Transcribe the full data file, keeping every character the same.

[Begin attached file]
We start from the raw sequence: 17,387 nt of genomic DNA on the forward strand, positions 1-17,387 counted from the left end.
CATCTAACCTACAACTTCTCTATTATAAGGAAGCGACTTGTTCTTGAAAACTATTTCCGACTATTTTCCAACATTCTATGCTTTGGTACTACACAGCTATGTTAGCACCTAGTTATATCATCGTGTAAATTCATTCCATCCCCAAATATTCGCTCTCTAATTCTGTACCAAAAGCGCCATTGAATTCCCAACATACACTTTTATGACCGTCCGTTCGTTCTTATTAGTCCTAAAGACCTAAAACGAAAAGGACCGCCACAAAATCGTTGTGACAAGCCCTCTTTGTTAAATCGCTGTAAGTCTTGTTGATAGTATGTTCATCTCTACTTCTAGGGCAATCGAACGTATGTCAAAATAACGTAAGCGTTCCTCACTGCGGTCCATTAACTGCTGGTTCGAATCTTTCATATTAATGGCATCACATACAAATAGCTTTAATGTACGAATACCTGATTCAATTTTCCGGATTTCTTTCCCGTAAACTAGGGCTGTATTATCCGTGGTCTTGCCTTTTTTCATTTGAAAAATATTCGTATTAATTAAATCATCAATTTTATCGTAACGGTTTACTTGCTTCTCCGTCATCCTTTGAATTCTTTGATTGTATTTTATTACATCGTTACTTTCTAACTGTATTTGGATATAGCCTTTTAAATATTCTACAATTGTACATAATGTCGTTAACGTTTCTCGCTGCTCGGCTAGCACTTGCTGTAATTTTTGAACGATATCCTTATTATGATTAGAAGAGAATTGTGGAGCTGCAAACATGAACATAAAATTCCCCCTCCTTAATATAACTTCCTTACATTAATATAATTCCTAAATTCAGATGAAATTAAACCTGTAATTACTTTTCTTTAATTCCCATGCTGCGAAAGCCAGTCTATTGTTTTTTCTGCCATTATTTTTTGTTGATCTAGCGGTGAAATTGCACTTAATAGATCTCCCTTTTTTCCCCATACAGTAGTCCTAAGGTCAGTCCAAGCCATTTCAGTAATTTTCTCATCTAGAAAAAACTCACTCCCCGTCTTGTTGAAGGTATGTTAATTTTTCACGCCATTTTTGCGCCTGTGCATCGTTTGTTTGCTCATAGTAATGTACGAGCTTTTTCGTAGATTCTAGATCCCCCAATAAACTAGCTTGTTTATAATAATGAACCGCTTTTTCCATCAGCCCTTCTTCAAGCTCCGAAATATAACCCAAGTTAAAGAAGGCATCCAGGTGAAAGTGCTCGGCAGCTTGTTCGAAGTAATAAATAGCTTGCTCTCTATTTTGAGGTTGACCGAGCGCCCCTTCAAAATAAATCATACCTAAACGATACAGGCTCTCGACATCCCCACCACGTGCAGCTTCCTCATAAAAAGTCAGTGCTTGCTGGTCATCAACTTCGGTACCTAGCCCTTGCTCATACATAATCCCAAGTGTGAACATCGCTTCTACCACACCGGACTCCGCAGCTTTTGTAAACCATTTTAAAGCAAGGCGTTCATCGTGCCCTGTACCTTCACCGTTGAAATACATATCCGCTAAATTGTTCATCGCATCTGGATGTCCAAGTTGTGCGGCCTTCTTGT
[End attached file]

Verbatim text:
We start from the raw sequence: 17,387 nt of genomic DNA on the forward strand, positions 1-17,387 counted from the left end.
CATCTAACCTACAACTTCTCTATTATAAGGAAGCGACTTGTTCTTGAAAACTATTTCCGACTATTTTCCAACATTCTATGCTTTGGTACTACACAGCTATGTTAGCACCTAGTTATATCATCGTGTAAATTCATTCCATCCCCAAATATTCGCTCTCTAATTCTGTACCAAAAGCGCCATTGAATTCCCAACATACACTTTTATGACCGTCCGTTCGTTCTTATTAGTCCTAAAGACCTAAAACGAAAAGGACCGCCACAAAATCGTTGTGACAAGCCCTCTTTGTTAAATCGCTGTAAGTCTTGTTGATAGTATGTTCATCTCTACTTCTAGGGCAATCGAACGTATGTCAAAATAACGTAAGCGTTCCTCACTGCGGTCCATTAACTGCTGGTTCGAATCTTTCATATTAATGGCATCACATACAAATAGCTTTAATGTACGAATACCTGATTCAATTTTCCGGATTTCTTTCCCGTAAACTAGGGCTGTATTATCCGTGGTCTTGCCTTTTTTCATTTGAAAAATATTCGTATTAATTAAATCATCAATTTTATCGTAACGGTTTACTTGCTTCTCCGTCATCCTTTGAATTCTTTGATTGTATTTTATTACATCGTTACTTTCTAACTGTATTTGGATATAGCCTTTTAAATATTCTACAATTGTACATAATGTCGTTAACGTTTCTCGCTGCTCGGCTAGCACTTGCTGTAATTTTTGAACGATATCCTTATTATGATTAGAAGAGAATTGTGGAGCTGCAAACATGAACATAAAATTCCCCCTCCTTAATATAACTTCCTTACATTAATATAATTCCTAAATTCAGATGAAATTAAACCTGTAATTACTTTTCTTTAATTCCCATGCTGCGAAAGCCAGTCTATTGTTTTTTCTGCCATTATTTTTTGTTGATCTAGCGGTGAAATTGCACTTAATAGATCTCCCTTTTTTCCCCATACAGTAGTCCTAAGGTCAGTCCAAGCCATTTCAGTAATTTTCTCATCTAGAAAAAACTCACTCCCCGTCTTGTTGAAGGTATGTTAATTTTTCACGCCATTTTTGCGCCTGTGCATCGTTTGTTTGCTCATAGTAATGTACGAGCTTTTTCGTAGATTCTAGATCCCCCAATAAACTAGCTTGTTTATAATAATGAACCGCTTTTTCCATCAGCCCTTCTTCAAGCTCCGAAATATAACCCAAGTTAAAGAAGGCATCCAGGTGAAAGTGCTCGGCAGCTTGTTCGAAGTAATAAATAGCTTGCTCTCTATTTTGAGGTTGACCGAGCGCCCCTTCAAAATAAATCATACCTAAACGATACAGGCTCTCGACATCCCCACCACGTGCAGCTTCCTCATAAAAAGTCAGTGCTTGCTGGTCATCAACTTCGGTACCTAGCCCTTGCTCATACATAATCCCAAGTGTGAACATCGCTTCTACCACACCGGACTCCGCAGCTTTTGTAAACCATTTTAAAGCAAGGCGTTCATCGTGCCCTGTACCTTCACCGTTGAAATACATATCCGCTAAATTGTTCATCGCATCTGGATGTCCAAGTTGTGCGGCCTTCTTGT